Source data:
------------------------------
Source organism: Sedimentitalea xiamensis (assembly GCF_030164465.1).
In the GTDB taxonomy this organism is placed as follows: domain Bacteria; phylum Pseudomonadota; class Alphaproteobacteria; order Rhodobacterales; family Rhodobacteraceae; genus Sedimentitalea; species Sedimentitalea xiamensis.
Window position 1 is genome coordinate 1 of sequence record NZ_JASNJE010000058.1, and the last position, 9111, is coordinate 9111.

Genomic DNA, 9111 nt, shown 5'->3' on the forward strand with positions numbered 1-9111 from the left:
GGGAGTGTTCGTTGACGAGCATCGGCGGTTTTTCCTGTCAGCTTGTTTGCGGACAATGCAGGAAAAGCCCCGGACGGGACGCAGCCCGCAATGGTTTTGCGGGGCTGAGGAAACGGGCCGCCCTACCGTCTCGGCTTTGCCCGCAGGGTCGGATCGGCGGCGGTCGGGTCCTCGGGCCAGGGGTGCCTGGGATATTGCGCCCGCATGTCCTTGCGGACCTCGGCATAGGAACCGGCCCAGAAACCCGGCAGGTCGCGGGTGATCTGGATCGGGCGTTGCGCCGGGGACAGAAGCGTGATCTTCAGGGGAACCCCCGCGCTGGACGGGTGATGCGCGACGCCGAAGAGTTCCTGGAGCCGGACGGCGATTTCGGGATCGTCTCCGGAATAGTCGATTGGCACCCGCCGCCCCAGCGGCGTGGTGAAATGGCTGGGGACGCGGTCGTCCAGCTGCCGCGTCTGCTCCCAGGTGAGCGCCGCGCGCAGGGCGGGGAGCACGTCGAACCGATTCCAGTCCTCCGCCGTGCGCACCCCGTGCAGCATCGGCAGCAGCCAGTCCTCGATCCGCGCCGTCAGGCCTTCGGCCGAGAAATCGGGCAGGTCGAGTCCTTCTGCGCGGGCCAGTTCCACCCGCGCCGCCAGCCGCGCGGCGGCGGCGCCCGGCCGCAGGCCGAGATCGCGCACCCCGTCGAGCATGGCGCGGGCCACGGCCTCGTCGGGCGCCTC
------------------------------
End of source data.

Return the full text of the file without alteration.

Source organism: Sedimentitalea xiamensis (assembly GCF_030164465.1).
In the GTDB taxonomy this organism is placed as follows: domain Bacteria; phylum Pseudomonadota; class Alphaproteobacteria; order Rhodobacterales; family Rhodobacteraceae; genus Sedimentitalea; species Sedimentitalea xiamensis.
Window position 1 is genome coordinate 1 of sequence record NZ_JASNJE010000058.1, and the last position, 9111, is coordinate 9111.

Genomic DNA, 9111 nt, shown 5'->3' on the forward strand with positions numbered 1-9111 from the left:
GGGAGTGTTCGTTGACGAGCATCGGCGGTTTTTCCTGTCAGCTTGTTTGCGGACAATGCAGGAAAAGCCCCGGACGGGACGCAGCCCGCAATGGTTTTGCGGGGCTGAGGAAACGGGCCGCCCTACCGTCTCGGCTTTGCCCGCAGGGTCGGATCGGCGGCGGTCGGGTCCTCGGGCCAGGGGTGCCTGGGATATTGCGCCCGCATGTCCTTGCGGACCTCGGCATAGGAACCGGCCCAGAAACCCGGCAGGTCGCGGGTGATCTGGATCGGGCGTTGCGCCGGGGACAGAAGCGTGATCTTCAGGGGAACCCCCGCGCTGGACGGGTGATGCGCGACGCCGAAGAGTTCCTGGAGCCGGACGGCGATTTCGGGATCGTCTCCGGAATAGTCGATTGGCACCCGCCGCCCCAGCGGCGTGGTGAAATGGCTGGGGACGCGGTCGTCCAGCTGCCGCGTCTGCTCCCAGGTGAGCGCCGCGCGCAGGGCGGGGAGCACGTCGAACCGATTCCAGTCCTCCGCCGTGCGCACCCCGTGCAGCATCGGCAGCAGCCAGTCCTCGATCCGCGCCGTCAGGCCTTCGGCCGAGAAATCGGGCAGGTCGAGTCCTTCTGCGCGGGCCAGTTCCACCCGCGCCGCCAGCCGCGCGGCGGCGGCGCCCGGCCGCAGGCCGAGATCGCGCACCCCGTCGAGCATGGCGCGGGCCACGGCCTCGTCGGGCGCCTC